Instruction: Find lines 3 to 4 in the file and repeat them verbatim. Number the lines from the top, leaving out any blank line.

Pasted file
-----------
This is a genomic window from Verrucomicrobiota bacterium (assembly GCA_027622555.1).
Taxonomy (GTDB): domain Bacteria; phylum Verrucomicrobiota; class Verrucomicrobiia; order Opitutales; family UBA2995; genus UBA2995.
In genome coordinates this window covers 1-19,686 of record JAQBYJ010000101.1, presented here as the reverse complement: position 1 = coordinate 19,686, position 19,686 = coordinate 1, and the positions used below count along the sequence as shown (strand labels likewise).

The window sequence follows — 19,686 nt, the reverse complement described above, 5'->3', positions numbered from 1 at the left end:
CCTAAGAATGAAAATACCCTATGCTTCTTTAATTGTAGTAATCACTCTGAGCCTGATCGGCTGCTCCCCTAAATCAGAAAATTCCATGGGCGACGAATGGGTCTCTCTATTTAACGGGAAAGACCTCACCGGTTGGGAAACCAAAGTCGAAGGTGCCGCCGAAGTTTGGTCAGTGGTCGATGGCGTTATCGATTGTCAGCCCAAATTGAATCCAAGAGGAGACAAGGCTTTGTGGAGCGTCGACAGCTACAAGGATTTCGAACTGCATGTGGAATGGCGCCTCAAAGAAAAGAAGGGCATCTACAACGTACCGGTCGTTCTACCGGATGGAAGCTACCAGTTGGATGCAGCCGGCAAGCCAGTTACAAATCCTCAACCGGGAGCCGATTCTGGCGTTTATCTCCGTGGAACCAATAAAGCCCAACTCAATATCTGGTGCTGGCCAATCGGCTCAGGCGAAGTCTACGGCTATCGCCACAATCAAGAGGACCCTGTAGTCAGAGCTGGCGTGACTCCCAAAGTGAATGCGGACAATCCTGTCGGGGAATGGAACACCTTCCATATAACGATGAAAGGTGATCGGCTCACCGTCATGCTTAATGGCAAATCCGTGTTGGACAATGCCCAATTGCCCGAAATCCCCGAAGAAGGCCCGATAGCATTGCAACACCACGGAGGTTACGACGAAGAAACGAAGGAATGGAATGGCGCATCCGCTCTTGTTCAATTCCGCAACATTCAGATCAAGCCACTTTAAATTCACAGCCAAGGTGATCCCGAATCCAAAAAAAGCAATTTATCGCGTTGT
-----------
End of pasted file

In genome coordinates this window covers 1-19,686 of record JAQBYJ010000101.1, presented here as the reverse complement: position 1 = coordinate 19,686, position 19,686 = coordinate 1, and the positions used below count along the sequence as shown (strand labels likewise).

The window sequence follows — 19,686 nt, the reverse complement described above, 5'->3', positions numbered from 1 at the left end: